WINDSOR, Conn. — Juneteenth is days away, which means you can expect to see big celebrations all weekend long.
While some may be jubilant, similar to generations past, others are quieter – yet still making the same impact of commemorating the emancipation of enslaved people in the U.S.
Windsor Public Schools announced that its theme for Summer Reading 2021 is Juneteenth!
District officials said it’s a partnership with the Windsor Public Library and the Windsor Library Association.
During the program, students will explore books that celebrate Black Excellence and Black Achievement.
“All students can benefit from learning about Black History and Juneteenth,” WPS Director for Arts and Humanities, Bonnie Fineman said. “Black History is not just for folks of color. Black History is everyone’s history.”
According to Fineman, students of color constitute about 70% of the Windsor Public Schools district.
She said it is important that students feel represented in classrooms, as it pertains to reading and writing.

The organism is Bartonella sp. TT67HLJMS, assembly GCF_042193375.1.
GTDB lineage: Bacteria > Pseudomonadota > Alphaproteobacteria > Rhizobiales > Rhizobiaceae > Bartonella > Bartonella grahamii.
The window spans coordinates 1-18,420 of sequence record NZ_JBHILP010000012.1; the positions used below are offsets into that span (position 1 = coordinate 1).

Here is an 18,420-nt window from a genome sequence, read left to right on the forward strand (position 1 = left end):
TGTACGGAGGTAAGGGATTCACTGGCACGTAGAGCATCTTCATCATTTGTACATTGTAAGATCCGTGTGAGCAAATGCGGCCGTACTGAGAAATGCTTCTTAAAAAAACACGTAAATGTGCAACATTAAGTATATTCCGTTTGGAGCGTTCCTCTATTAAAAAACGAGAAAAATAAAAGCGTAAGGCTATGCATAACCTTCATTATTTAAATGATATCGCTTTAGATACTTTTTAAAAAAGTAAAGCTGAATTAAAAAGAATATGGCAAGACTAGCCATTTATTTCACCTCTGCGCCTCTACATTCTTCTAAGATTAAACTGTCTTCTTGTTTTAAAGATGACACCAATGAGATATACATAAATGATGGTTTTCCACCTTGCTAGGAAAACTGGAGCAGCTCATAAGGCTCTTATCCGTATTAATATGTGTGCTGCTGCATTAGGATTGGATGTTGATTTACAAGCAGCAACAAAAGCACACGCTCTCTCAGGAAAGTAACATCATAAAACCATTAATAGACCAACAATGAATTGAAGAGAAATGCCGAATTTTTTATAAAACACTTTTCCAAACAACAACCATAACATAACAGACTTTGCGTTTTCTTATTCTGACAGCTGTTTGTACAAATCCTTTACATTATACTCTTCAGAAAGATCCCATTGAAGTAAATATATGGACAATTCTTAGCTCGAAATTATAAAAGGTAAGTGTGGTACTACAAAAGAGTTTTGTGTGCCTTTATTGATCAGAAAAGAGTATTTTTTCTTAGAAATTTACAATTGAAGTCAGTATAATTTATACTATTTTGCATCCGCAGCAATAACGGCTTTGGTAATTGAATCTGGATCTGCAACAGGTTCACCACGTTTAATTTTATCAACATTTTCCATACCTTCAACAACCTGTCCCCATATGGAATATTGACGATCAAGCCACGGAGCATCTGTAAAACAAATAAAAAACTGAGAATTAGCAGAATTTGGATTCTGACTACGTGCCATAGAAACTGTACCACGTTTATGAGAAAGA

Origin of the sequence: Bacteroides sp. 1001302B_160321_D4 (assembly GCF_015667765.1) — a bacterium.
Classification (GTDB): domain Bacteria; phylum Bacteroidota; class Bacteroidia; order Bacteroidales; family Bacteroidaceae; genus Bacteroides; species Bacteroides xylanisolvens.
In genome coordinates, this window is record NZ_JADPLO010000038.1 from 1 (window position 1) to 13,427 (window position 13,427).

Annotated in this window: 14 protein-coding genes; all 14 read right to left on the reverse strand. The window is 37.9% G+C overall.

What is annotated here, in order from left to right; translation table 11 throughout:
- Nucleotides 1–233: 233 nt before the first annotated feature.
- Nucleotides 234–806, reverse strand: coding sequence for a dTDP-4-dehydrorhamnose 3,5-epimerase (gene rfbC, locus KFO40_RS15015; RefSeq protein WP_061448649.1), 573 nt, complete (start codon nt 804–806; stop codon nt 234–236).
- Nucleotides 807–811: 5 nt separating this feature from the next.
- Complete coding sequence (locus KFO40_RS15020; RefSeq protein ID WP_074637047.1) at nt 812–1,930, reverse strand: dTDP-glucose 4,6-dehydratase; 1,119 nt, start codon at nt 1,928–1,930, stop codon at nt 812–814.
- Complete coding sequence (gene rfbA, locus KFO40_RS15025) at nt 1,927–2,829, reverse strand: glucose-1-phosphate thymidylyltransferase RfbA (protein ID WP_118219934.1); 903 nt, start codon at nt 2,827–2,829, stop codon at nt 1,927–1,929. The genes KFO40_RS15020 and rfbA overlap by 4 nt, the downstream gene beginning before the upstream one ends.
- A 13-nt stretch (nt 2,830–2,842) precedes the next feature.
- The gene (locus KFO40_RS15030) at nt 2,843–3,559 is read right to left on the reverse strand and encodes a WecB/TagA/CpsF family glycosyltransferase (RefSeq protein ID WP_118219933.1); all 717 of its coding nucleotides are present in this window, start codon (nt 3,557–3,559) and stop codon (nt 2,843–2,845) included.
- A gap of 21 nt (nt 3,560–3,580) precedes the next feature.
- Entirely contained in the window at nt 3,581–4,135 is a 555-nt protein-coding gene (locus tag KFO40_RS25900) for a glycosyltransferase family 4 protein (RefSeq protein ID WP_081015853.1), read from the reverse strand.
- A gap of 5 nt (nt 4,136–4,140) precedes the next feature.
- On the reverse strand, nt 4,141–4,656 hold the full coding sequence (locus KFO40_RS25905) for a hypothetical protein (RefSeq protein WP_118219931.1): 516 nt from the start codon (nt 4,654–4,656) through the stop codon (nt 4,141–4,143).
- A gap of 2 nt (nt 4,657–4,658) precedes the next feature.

“It’s my responsibility to make sure that we are including all of our kids, that we are making all of our kids feel great and supported and represented,” she added. “There is a need to make sure that education is changing.
The program’s goal is to do just that.
Historians confirm that many educators today don’t know a lot about the African American experience. However, those at John F. Kennedy School have made it a priority to explore.
Principal Autumn Baltimore said students are receiving an equitable education, as the school expresses different cultures, people and genders every day.
“The fact that we have third graders, fourth graders, fifth graders saying ‘Hey, I would like to see myself in a book’ regardless of what self is, is really powerful and it’s our job to make sure we provide those resources so that they are able to be change agents for what they’re going to be learning,” Baltimore said. “When a student wants to learn and they’re engaged, then it’s highly effective practices going on.”